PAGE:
I tend to write quite quickly when I am motivated to do so, which means that I can get to a completed draft of something fairly quickly (when working from an outline), but does mean that I have to edit more. I don’t think I would change this completely, but I wonder about filling in the outline a bit more first… Adding a little more flesh to the skeleton. Perhaps an extra stage in the idea development cycle between index cards and Pressbooks.
Pressbooks has an option to allow people to view the book while it develops, invite feedback and so on. I may do this with my next book. I’ve never written that way before, out in the open. I don’t know what I would worry about more: that people might hate it or that people might not show up to read it.
Perhaps, in my writing process, I would review what I had written more regularly. For The Viva: Who? What? How? I spent time on my outlines, then wrote the chapters (mostly sequentially, with some jumping around to edit and add to chapters that were based on previous work) and only stopped to review things when I had finished my first draft. It was only at this point that I realised that two chapters just didn’t work, and that while I knew that one chapter – the chapter about my own viva – was a little long, I didn’t appreciate that it was really long, and need to have about 1000 words cut out. More frequent reviews, perhaps printing out and annotating a week’s output might be useful? We’ll see.
What I’ve Learned
In some cases I’ve learned and in some cases I’ve remembered that:
- I can finish big projects: it’s easy to forget sometimes.
- I can manage a lot of different aspects of a project: not multi-tasking, but zooming in and out on different pieces.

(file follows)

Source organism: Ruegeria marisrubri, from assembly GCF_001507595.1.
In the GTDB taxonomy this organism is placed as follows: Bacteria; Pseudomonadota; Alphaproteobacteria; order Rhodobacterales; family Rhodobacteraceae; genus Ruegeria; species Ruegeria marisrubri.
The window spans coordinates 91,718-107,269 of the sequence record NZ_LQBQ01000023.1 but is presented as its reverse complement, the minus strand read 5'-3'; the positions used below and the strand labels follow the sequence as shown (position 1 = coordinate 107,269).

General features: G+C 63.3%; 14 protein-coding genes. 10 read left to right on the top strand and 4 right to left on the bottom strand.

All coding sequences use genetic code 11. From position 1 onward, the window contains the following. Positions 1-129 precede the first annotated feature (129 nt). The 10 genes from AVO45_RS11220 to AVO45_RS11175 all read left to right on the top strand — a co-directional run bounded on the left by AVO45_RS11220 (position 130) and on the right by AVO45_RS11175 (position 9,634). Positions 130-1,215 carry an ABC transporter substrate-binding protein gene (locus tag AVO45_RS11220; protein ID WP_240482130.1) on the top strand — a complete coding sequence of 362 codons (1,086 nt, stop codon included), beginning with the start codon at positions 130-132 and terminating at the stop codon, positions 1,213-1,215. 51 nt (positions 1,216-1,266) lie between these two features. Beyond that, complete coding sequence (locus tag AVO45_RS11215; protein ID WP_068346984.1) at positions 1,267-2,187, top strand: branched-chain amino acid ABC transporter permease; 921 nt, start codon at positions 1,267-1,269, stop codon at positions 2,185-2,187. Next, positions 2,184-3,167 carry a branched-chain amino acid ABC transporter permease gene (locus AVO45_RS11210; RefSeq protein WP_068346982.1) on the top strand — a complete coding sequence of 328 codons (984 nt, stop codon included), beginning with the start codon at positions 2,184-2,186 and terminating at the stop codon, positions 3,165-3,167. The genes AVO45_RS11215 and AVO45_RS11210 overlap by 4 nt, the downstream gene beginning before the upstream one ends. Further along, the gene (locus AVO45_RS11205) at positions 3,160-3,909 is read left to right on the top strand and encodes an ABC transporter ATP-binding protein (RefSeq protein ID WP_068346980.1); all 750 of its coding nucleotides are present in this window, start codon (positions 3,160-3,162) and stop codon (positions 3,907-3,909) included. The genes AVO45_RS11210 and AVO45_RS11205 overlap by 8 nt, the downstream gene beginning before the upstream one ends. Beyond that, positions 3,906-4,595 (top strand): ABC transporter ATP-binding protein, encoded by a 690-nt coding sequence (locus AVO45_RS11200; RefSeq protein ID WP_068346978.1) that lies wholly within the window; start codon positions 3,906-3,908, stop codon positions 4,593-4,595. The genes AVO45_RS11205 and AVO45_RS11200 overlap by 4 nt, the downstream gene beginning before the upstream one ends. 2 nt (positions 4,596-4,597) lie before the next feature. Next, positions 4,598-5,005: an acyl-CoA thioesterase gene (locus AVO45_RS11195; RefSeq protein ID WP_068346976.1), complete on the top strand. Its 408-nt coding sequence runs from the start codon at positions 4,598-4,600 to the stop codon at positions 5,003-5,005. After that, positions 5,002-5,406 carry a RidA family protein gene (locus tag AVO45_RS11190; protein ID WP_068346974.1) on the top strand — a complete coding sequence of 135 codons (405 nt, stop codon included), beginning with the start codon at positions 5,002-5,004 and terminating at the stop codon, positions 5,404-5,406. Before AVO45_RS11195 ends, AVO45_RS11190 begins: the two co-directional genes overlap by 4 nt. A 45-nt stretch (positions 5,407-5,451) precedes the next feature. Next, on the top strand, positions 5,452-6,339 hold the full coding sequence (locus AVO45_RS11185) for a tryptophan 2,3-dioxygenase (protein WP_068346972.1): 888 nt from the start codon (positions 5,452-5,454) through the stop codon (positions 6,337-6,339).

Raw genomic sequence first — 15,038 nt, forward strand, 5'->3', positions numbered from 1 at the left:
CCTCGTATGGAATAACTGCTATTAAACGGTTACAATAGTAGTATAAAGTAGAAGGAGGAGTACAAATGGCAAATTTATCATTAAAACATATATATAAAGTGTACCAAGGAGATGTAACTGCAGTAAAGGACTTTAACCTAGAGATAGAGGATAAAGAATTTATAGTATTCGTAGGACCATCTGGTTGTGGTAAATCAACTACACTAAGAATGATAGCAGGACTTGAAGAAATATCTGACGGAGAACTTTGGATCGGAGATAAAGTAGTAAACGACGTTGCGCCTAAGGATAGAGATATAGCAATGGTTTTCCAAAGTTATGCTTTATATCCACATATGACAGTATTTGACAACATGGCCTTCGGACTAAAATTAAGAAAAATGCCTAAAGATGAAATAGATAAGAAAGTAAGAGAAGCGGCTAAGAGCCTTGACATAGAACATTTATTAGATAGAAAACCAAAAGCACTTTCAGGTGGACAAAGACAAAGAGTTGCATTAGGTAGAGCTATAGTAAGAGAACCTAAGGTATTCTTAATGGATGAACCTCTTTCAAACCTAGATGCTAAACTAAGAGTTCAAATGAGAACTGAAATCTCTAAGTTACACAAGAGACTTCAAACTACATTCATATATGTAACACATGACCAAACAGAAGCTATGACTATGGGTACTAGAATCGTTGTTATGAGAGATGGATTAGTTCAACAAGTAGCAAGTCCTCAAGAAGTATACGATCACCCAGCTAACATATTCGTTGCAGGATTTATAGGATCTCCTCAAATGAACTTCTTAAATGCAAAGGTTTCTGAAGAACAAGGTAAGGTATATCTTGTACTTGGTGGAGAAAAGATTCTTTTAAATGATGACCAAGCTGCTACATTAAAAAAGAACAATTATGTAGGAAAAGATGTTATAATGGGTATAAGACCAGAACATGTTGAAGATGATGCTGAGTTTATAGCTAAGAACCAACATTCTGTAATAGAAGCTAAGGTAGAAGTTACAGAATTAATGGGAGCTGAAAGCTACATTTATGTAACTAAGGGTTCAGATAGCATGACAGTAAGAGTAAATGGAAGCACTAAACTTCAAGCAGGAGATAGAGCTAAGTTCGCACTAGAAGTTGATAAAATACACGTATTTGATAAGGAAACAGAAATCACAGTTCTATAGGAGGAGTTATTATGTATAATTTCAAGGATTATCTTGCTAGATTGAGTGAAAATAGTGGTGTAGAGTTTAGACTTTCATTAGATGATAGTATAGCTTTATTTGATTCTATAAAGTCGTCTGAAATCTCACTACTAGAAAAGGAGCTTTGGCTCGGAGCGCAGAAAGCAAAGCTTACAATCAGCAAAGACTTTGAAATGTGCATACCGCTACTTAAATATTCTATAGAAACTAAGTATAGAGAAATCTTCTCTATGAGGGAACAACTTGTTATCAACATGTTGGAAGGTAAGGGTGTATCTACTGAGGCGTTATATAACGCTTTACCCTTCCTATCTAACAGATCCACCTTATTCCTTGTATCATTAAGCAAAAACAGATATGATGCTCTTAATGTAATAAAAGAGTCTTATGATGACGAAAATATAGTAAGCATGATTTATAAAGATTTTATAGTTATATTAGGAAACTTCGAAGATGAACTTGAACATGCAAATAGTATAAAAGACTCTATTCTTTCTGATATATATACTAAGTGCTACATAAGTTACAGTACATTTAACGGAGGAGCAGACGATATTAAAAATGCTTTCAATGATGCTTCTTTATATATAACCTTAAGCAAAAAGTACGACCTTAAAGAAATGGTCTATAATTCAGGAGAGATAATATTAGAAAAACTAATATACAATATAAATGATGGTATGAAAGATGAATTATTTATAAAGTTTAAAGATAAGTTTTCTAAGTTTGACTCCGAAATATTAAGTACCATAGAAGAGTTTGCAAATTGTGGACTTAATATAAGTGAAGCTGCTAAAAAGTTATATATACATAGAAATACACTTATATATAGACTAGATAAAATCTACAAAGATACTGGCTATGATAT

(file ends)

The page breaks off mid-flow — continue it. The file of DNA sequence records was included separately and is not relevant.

- I can produce a 20,000ish word book in six months: but I hope that the next one is finished and published in a shorter time frame!
- Despite the last point, it can take time to produce creative work: it’s not perfect but I feel that it is good enough.
- I get excited by thinking that people might find something I’ve written useful: I had the opportunity to stealth-launch my book at a GRADschool, and being able to see people as I talked about it, rather than only see retweets or favourites on Twitter was great. I got instant visual feedback, expressions of interest, of curiosity and then immediate follow-up conversations.
- Last point: I need to think very carefully about how to launch the next book. Even if it is primarily an ebook, there could be a great value in having a physical, real-world launch party.
If nothing else, it could be a great way to celebrate finishing another project 🙂
Thanks for reading, I hope that this little series of posts on the Why, the How and the What of writing my latest book has been useful. If you have any questions or comments then do let me know, I’ll try to respond as quickly as possible. New posts on other things from next week!